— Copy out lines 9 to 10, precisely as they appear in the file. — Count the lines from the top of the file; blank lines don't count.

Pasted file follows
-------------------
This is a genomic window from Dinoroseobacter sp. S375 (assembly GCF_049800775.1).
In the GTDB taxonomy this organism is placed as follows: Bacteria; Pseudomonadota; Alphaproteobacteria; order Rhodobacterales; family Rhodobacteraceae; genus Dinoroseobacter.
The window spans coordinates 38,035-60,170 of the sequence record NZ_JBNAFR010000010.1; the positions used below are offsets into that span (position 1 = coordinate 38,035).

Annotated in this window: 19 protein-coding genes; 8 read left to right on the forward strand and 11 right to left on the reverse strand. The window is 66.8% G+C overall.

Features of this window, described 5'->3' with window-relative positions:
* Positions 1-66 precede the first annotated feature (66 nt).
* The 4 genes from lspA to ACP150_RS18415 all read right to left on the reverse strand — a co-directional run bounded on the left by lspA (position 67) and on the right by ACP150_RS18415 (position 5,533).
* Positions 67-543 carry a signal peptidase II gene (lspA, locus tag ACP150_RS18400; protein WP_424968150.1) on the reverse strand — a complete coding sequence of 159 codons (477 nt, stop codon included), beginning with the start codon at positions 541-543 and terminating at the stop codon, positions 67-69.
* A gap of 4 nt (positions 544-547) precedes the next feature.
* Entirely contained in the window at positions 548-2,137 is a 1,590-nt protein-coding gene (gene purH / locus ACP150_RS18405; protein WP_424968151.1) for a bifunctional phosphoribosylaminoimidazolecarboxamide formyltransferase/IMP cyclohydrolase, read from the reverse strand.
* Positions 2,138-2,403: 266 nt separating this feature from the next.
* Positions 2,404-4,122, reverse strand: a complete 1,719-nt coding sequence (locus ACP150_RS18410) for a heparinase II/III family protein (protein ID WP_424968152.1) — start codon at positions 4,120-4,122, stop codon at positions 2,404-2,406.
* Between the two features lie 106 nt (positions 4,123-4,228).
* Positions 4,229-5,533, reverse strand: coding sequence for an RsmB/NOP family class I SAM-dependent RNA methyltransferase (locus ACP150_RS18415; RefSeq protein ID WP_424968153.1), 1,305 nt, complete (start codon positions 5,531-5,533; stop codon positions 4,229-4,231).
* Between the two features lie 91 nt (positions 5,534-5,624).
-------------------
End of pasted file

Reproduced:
* A gap of 4 nt (positions 544-547) precedes the next feature.
* Entirely contained in the window at positions 548-2,137 is a 1,590-nt protein-coding gene (gene purH / locus ACP150_RS18405; protein WP_424968151.1) for a bifunctional phosphoribosylaminoimidazolecarboxamide formyltransferase/IMP cyclohydrolase, read from the reverse strand.